Letter to the Editor

Severe Eosinophilia during the Course of Toxic Shock Syndrome

Authors: Resat Ozaras, MD, Ali Mert, MD, Fehmi Tabak, MD, Muammer Bilir, MD, Recep Ozturk, MD

Abstract

Staphylococcal toxic shock syndrome (STSS) is defined as the occurrence of fever, rash, hypotension, multiple organ dysfunction, and desquamation. 1 It is caused by toxigenic strains of Staphylococcus aureus. 2 The main hematologic changes are usually thrombocytopenia and leukocytosis with left shift. We described eosinophilia for the first time in 50% of 20 cases with STSS at our unit. 3

This content is limited to qualifying members.

Existing members, please login first.

If you have an existing account please login now to access this article or view your purchase options.

Purchase only this article ($15)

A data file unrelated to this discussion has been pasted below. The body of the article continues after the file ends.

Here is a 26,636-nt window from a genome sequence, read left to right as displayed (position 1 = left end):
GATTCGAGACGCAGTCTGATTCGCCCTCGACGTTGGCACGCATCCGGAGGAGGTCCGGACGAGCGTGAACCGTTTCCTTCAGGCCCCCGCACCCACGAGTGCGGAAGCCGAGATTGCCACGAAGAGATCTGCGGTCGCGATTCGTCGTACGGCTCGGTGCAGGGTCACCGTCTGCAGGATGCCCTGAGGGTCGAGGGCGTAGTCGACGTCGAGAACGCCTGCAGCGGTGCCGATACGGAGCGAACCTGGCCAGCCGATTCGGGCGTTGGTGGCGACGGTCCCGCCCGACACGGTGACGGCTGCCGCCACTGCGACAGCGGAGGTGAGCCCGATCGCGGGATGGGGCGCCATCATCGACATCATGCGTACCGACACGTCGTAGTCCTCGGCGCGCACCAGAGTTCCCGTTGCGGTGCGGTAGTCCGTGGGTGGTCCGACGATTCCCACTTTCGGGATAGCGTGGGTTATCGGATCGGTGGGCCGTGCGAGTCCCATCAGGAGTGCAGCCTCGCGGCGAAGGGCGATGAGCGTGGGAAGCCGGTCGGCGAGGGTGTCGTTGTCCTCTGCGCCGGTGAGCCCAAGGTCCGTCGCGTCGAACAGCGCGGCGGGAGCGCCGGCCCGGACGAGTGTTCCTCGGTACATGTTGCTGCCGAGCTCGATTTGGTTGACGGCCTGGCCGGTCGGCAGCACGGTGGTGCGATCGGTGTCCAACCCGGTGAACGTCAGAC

Create a free account, then purchase this article to download or access it online for 24 hours.

Purchase an SMJ online subscription ($75)

Create a free account, then purchase a subscription to get complete access to all articles for a full year.

Purchase a membership plan (fees vary)

Premium members can access all articles plus recieve many more benefits. View all membership plans and benefit packages.

References

1. Todd J, Fishaut M, Kapral F, Welch T. Toxic-shock syndrome associated with phage-group-I Staphylococci. Lancet 1978; 2: 1116–1118.
 
2. Davis JP, Chesney PJ, Wand PJ, LaVenture M. Toxic-shock syndrome: Epidemiologic features, recurrence, risk factors, and prevention. N Engl J Med 1980; 303: 1429–1435.
 
3. Mert A, Tabak F, Aktuglu Y. Eosinophilia in toxic shock syndrome: Review of 20 cases. Scand J Infect Dis 1998; 30: 320(letter).
 
4. Bernstein DI, Carney J, Cherry JD. Pseudo-toxic-shock syndrome due to a drug reaction. Clin Pediatr (Phila) 1983; 22: 524–525.